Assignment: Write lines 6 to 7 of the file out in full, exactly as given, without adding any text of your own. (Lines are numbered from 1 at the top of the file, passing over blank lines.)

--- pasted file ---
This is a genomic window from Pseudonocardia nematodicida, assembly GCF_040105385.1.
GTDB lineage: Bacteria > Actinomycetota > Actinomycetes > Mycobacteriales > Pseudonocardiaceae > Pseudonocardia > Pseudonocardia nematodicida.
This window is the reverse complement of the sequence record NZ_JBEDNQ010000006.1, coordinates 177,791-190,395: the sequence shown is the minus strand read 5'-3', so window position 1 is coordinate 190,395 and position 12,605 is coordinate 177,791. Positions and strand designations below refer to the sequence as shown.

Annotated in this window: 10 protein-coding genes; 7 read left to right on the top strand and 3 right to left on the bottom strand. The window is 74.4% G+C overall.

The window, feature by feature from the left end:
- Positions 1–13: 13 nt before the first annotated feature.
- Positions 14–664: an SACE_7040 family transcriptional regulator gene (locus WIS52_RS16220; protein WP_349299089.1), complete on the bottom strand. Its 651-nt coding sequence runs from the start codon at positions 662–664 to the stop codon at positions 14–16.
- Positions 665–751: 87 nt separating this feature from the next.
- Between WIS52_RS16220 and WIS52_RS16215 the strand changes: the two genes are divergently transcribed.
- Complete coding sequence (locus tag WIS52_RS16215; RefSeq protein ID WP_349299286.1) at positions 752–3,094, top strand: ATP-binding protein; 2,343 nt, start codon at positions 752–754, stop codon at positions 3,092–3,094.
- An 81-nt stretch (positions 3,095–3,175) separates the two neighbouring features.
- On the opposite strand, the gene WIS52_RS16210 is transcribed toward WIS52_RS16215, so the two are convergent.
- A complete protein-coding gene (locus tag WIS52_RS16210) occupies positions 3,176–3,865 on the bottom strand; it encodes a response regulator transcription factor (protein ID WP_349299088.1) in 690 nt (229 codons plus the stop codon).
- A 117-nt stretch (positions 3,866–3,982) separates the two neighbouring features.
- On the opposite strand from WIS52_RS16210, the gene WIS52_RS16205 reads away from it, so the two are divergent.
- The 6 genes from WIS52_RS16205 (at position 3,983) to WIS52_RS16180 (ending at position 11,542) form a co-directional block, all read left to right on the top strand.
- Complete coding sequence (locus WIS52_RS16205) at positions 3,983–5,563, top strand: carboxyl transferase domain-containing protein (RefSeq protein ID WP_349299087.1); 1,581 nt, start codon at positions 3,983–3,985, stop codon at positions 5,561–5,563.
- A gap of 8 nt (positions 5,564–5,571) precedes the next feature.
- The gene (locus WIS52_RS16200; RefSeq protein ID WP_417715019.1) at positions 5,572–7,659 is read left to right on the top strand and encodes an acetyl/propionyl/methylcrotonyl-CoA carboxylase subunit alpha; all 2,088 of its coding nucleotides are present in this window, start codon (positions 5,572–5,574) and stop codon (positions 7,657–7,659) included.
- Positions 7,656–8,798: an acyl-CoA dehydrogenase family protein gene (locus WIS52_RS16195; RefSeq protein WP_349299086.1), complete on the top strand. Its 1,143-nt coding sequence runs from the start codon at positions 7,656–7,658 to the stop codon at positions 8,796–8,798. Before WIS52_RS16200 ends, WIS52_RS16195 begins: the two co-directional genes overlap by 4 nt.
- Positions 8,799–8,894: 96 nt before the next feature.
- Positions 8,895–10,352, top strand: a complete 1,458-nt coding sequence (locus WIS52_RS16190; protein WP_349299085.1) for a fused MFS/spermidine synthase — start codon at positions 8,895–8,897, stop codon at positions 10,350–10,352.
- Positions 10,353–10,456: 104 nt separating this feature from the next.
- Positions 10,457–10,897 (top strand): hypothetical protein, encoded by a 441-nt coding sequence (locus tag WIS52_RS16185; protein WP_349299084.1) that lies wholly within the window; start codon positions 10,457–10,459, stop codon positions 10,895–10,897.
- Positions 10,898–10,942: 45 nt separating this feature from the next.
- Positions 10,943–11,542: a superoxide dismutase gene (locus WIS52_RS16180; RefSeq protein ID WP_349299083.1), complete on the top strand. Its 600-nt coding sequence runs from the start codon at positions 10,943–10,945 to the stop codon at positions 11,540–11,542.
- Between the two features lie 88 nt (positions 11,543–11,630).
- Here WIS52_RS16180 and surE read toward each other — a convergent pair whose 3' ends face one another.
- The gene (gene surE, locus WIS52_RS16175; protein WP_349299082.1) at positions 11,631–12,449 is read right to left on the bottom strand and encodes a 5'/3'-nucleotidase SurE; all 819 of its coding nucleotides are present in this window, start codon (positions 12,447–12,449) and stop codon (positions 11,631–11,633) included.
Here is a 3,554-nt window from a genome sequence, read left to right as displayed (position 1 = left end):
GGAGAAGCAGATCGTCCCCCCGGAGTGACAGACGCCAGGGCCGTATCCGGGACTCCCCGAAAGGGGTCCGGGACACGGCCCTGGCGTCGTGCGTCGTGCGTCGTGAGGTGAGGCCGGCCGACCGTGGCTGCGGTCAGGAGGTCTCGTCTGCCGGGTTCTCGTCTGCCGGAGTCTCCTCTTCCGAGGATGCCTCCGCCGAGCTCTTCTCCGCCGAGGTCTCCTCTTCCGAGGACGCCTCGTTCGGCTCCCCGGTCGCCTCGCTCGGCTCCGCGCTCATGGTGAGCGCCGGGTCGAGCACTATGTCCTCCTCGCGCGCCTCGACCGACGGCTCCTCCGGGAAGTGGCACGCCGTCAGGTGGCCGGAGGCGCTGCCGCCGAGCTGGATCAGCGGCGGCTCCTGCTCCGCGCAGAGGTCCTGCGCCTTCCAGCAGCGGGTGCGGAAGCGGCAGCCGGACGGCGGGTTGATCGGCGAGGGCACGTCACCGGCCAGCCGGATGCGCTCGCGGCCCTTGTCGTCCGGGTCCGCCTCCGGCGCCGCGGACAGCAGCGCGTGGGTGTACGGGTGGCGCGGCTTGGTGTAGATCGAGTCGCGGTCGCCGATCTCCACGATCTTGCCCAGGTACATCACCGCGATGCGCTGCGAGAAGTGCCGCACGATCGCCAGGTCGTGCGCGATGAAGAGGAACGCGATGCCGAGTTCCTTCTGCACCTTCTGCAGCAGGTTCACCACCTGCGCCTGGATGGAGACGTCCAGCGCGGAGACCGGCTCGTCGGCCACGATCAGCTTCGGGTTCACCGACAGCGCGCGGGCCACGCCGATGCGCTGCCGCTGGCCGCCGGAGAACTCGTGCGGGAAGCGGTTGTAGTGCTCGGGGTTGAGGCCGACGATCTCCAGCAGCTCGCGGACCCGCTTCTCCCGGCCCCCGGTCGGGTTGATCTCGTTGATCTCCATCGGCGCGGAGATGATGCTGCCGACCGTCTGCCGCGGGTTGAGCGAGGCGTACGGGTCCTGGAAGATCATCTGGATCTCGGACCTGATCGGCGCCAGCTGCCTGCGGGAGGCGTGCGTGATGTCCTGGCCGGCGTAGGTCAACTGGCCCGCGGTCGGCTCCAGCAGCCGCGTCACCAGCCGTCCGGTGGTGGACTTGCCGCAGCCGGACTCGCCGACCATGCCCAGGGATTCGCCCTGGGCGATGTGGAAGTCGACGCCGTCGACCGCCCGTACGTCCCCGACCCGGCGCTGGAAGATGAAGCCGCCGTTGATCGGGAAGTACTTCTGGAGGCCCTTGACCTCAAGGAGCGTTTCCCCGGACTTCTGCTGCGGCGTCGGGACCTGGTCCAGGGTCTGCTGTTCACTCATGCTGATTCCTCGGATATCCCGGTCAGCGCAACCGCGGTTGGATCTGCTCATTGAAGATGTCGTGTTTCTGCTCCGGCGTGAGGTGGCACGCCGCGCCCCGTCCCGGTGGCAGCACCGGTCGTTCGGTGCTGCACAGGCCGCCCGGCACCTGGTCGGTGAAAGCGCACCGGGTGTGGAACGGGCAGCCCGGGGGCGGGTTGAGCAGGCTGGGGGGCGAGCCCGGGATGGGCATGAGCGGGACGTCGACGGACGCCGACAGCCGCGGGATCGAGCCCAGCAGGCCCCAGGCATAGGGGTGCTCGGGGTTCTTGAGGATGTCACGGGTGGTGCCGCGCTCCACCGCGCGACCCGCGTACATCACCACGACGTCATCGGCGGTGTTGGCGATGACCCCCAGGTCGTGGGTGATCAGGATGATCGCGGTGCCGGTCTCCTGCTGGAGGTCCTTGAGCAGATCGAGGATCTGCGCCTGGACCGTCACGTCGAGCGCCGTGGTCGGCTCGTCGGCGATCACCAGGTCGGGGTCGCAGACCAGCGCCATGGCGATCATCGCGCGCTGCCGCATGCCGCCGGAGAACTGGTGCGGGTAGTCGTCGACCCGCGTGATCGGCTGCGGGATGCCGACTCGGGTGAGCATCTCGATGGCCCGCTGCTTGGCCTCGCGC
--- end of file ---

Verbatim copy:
- Positions 1–13: 13 nt before the first annotated feature.
- Positions 14–664: an SACE_7040 family transcriptional regulator gene (locus WIS52_RS16220; protein WP_349299089.1), complete on the bottom strand. Its 651-nt coding sequence runs from the start codon at positions 662–664 to the stop codon at positions 14–16.